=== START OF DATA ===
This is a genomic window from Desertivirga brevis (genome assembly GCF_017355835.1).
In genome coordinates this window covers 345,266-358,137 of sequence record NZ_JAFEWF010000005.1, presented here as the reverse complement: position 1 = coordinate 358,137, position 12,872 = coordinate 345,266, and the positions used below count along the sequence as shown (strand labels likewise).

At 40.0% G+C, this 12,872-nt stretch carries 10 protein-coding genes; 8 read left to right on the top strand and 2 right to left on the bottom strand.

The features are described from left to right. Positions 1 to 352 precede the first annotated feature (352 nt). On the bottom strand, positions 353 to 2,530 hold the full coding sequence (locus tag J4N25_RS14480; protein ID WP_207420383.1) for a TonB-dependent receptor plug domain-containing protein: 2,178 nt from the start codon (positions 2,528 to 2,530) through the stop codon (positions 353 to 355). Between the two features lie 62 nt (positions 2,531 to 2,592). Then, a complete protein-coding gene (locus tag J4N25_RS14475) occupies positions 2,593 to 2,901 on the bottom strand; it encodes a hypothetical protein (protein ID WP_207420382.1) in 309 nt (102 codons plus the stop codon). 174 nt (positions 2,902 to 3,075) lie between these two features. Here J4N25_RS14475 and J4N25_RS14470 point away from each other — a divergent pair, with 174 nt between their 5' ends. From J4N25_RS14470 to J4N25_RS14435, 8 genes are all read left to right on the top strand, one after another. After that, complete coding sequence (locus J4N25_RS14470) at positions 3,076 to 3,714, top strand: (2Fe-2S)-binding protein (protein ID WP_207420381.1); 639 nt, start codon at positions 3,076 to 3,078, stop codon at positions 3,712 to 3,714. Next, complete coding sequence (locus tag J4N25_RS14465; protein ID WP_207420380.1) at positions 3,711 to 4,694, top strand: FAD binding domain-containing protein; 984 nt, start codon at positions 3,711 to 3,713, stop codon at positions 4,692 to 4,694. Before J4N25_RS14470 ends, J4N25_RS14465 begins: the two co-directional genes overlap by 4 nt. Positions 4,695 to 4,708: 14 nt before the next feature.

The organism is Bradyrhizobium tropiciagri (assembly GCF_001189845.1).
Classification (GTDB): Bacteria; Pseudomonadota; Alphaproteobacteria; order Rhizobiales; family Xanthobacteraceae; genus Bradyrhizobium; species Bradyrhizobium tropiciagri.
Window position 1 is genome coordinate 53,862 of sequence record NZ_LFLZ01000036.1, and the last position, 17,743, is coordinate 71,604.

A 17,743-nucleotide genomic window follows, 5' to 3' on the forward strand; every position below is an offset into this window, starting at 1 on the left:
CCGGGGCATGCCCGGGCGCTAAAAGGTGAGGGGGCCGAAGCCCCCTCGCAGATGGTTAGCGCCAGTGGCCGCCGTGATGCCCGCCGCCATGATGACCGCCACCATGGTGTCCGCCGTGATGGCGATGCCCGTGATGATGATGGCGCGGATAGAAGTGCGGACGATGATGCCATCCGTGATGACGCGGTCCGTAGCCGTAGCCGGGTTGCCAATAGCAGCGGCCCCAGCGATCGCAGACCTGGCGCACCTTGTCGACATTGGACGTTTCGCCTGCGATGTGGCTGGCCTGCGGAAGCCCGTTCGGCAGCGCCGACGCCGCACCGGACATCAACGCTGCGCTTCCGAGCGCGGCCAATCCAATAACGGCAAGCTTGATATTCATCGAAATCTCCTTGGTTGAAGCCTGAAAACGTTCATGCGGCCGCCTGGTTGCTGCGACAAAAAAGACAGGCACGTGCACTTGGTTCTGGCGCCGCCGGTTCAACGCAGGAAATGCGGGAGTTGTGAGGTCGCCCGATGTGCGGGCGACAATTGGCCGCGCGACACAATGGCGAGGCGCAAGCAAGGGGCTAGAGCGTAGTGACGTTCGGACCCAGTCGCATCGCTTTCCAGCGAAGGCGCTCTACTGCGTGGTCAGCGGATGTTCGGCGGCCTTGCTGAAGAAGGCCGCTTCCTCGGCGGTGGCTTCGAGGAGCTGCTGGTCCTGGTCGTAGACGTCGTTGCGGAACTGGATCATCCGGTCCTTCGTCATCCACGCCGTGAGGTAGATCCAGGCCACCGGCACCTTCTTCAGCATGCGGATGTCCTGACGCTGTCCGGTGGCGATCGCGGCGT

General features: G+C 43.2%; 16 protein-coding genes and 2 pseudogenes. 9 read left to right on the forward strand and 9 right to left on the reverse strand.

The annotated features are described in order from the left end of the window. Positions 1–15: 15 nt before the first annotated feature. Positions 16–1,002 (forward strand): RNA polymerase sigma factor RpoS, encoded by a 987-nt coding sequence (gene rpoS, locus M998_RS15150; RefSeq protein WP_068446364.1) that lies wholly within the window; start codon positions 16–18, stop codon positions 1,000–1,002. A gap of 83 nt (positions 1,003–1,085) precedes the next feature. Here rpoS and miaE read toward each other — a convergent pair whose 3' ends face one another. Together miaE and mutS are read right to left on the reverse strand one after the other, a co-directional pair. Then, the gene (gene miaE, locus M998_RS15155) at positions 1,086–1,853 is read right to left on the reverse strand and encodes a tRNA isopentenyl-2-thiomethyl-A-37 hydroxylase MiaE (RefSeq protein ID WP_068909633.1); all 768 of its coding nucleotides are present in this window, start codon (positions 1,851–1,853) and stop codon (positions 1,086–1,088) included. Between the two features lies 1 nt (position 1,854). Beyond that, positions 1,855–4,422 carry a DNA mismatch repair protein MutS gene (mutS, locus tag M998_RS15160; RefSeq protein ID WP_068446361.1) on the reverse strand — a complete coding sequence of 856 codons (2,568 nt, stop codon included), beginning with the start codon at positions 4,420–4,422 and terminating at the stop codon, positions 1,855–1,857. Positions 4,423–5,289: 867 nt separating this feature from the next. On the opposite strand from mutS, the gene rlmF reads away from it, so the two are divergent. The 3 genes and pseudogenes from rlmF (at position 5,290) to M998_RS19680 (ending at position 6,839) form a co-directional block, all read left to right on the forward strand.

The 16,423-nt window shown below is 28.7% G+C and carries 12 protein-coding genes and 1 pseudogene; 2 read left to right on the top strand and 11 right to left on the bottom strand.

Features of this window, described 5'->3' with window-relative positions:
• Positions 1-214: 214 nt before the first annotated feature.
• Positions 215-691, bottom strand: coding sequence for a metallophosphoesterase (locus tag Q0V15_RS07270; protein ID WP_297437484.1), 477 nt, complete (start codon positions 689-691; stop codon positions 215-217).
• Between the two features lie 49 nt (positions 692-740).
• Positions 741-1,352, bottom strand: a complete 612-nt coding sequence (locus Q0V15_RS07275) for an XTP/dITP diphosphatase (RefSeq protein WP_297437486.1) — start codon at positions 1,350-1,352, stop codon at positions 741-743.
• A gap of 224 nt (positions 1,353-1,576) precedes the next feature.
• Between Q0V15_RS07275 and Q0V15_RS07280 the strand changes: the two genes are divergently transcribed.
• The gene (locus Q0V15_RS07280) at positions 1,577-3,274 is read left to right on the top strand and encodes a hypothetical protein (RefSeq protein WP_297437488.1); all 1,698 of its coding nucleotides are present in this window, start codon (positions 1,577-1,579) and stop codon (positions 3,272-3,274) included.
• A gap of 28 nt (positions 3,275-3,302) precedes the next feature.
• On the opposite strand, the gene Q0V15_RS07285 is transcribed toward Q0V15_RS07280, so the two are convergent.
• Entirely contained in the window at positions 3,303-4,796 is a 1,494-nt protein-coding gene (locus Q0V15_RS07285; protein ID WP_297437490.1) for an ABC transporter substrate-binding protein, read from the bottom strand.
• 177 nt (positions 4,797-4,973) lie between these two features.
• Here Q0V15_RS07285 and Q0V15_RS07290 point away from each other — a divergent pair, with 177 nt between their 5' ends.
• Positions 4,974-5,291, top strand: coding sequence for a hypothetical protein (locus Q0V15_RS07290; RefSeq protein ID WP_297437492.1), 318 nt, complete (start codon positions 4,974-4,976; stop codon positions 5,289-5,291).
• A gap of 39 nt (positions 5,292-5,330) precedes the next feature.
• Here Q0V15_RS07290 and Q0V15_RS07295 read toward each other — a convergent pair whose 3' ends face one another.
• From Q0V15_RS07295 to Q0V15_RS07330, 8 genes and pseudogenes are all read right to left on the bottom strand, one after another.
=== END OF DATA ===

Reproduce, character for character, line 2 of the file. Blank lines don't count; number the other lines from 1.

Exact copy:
In genome coordinates this window covers 345,266-358,137 of sequence record NZ_JAFEWF010000005.1, presented here as the reverse complement: position 1 = coordinate 358,137, position 12,872 = coordinate 345,266, and the positions used below count along the sequence as shown (strand labels likewise).